DuckTales Remastered review: Solving mysteries, rewriting history

Capcom's DuckTales for the Nintendo Entertainment System was a masterwork of 8-bit game design, combining a beloved Disney cartoon series with exceptional platforming action. In DuckTales Remastered, developer WayForward sought to improve upon the much-loved title, which also happens to be my personal favorite game of all time.

No pressure, right?

Make no mistake: I do not envy WayForward's task here. As wonderful as it is, the original DuckTales is a game that can be played from start to finish in under ten minutes, making it a hard sell for modern audiences. DuckTales Remastered takes all of the content found in the NES original and amplifies the experience with extended level layouts and new gameplay objectives.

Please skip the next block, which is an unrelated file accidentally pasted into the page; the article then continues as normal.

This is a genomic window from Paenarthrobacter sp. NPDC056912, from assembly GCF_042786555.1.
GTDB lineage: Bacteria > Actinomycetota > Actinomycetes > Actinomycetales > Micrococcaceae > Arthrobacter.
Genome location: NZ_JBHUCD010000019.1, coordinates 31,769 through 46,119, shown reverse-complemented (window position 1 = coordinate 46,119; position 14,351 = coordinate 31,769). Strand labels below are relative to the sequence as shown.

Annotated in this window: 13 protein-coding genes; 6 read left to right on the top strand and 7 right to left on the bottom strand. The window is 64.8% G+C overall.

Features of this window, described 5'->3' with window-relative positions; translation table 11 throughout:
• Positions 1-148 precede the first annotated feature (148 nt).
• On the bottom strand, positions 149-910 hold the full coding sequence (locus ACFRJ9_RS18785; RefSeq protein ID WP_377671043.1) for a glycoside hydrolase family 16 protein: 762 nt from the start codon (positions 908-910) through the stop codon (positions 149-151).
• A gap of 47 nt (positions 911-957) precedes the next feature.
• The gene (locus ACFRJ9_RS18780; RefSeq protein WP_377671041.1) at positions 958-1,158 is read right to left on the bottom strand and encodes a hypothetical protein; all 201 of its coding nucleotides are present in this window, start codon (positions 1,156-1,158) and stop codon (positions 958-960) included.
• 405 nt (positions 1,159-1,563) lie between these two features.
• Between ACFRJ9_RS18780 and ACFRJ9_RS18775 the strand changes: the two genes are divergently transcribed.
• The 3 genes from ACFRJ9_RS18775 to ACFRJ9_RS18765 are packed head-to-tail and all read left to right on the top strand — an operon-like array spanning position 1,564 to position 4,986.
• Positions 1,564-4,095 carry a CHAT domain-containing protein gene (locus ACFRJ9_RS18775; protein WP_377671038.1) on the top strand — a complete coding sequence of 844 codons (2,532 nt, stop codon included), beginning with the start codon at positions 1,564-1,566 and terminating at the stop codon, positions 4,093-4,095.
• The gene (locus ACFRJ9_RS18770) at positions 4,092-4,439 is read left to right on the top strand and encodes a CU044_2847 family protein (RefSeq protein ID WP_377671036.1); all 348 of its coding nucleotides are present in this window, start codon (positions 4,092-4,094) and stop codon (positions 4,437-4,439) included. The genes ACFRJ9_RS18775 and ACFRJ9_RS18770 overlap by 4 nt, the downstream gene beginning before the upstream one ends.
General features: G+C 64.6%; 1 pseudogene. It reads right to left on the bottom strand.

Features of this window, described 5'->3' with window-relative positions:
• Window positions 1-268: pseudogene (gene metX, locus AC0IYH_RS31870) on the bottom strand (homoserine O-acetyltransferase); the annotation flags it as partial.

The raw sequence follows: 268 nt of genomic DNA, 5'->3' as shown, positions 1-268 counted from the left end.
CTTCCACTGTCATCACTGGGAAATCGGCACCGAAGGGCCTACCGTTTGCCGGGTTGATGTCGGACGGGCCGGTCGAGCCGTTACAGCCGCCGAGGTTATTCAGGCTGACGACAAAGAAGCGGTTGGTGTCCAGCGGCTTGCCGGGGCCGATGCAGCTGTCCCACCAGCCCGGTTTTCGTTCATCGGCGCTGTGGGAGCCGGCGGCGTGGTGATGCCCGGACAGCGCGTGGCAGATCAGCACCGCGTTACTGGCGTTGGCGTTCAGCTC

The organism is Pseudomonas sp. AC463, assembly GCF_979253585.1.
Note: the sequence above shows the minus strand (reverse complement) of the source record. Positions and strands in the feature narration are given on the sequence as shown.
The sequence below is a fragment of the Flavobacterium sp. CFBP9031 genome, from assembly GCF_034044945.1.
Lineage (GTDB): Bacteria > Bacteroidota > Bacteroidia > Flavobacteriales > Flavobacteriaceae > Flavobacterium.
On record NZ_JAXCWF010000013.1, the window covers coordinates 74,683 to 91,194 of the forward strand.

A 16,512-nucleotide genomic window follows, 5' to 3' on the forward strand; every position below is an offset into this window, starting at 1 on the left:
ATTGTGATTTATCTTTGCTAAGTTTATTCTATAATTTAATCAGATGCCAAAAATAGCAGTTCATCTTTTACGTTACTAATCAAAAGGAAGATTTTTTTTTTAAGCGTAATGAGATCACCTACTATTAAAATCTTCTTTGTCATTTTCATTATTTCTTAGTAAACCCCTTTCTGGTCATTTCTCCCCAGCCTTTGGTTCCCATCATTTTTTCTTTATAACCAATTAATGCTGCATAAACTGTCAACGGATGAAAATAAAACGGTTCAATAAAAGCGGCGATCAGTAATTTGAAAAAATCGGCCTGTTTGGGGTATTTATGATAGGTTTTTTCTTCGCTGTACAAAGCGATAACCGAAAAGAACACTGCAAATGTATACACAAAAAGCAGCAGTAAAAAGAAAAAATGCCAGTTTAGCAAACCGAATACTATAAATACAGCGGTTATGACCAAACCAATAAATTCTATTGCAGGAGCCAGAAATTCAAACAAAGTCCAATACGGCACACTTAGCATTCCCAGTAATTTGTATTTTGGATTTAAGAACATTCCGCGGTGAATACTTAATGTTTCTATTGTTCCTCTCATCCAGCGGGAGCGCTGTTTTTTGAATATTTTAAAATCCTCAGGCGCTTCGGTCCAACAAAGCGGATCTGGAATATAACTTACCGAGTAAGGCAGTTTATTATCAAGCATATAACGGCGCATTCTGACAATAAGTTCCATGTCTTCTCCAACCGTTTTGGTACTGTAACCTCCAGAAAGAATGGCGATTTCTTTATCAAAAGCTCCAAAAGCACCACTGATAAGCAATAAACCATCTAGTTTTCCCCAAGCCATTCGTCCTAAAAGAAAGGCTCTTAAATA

WayForward's efforts do justice to the source material and should satisfy fans of both the DuckTales cartoon and NES game, but some missteps and misplaced priorities make Remastered less successful than it could have been.%Gallery-193601% DuckTales Remastered documents lovable gazillionaire Scrooge McDuck's globetrotting quest for five ancient artifacts, which serve as components in a larger, more profitable puzzle. Scrooge's multipurpose cane serves as his main method of offense, allowing him to fend off enemies using a unique pogo-jumping ability and by striking nearby objects. While it retains the NES version's control scheme, Remastered unites the disparate locales of the 8-bit DuckTales game, piecing together its patchwork design in a way that mimics an episode of the television series.